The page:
How long were you together?
We spent a week together, from August 7 to 14.
I can never forget the beautiful stars we saw together on the roof of the university building on the night of August 7.
On August 8, we went to my family’s air-raid shelter to dig up food which my family had buried there.
I thought we could eat proper food after all this time. All we found there, however, were a kettle for the tea ceremony which had been heavily burned and deformed by heat, and black ash. Due to the location of my house, very close to the hypocenter, almost everything even in the shelter had been charred by heat at thousands of degrees Celsius.
To my happy surprise, while there, I met my mother, who arrived there to search for my father and me.
She thought I was a ghost when she saw me surrounded by the foreign students, because she didn’t know what was going on.
That night, my mother stayed with us.
She seemed to remind the foreign students of their mothers, and they happily called my mother “Mom,” like calling their own mothers.
Did you keep in touch with them after you parted on August 14?
Yes, I did. I exchanged letters with some of them after parting, and the letters I received are kept in Hiroshima University.
Didn’t any of the foreign students get any radiation effects?
Mr. Syed Omar, who was from Malaysia, fell ill on the train heading for Kyoto and died there on September 4 that year.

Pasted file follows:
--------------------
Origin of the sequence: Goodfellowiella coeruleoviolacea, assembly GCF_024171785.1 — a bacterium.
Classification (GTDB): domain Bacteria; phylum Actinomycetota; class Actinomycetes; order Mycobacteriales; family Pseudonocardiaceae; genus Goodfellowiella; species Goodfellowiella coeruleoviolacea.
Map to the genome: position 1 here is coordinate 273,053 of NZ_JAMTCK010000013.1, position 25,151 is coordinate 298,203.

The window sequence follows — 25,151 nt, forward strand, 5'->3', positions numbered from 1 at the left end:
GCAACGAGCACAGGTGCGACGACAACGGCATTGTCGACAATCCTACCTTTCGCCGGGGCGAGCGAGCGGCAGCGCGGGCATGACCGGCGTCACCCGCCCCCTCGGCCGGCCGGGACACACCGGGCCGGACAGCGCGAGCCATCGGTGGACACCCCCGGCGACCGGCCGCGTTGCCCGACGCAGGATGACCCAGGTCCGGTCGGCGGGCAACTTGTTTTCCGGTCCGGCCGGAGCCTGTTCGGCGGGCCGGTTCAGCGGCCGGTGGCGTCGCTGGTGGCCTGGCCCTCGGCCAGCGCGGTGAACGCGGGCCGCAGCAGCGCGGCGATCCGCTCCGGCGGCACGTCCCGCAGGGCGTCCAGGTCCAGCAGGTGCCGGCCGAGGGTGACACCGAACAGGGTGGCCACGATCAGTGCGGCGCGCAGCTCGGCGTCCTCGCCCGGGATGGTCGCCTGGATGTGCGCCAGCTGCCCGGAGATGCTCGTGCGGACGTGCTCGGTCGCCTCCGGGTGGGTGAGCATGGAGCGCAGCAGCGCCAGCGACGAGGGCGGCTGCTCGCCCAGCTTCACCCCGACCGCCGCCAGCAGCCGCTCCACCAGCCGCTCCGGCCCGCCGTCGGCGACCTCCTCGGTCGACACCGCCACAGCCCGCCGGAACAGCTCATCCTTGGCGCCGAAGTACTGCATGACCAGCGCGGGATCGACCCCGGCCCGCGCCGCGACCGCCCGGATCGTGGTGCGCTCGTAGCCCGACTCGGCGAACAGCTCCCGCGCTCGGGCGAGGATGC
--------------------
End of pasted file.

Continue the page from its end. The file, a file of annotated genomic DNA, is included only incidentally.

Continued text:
At Enkoji temple in Sakyo-ku, Kyoto, his gravestone stands facing to his homeland.
Other foreign students and I also suffered aftereffects from the A-bombing.
Any thoughts and messages to pass on
Lastly, would you tell us what you would like to pass on to the next generation?
I have been grateful to those foreign students from the bottom of my heart.
They always helped and supported us. We were comforted and encouraged by them.
When I told them, “I feel very sorry for you having such hardship in Japan,” they said, “It cannot be helped.” They never spoke ill of Japan and worked earnestly taking care of the injured all day.
We have to be kind to others and strong in any situation. We must not fight against others. I have learned a lot from those foreign students and through the A-bombing, even though it was a horrible experience.
War is nothing but murder. There must not be any war on the earth.
War involves everyone -- young ones, little ones and adults, and could break their hearts as well.
Peace is really precious.
I would be happy if my experience would bring home to many people how evil it is to produce and possess nuclear weapons.
Interviewed on June 2017.
"Interviews with HIROSHIMA memory keepers" is a part of project that Hiroshima「」– 3rd Generation Exhibition: Succeeding to History
We have recorded interviews with A-bomb survivors, A-bomb Legacy Successors, and peace volunteers since 2015.
What are Hiroshima memory keepers feeling now, and what are they trying to pass on?
What can we learn from the bombing of Hiroshima? What messages can we convey to the next generation? Please share your ideas.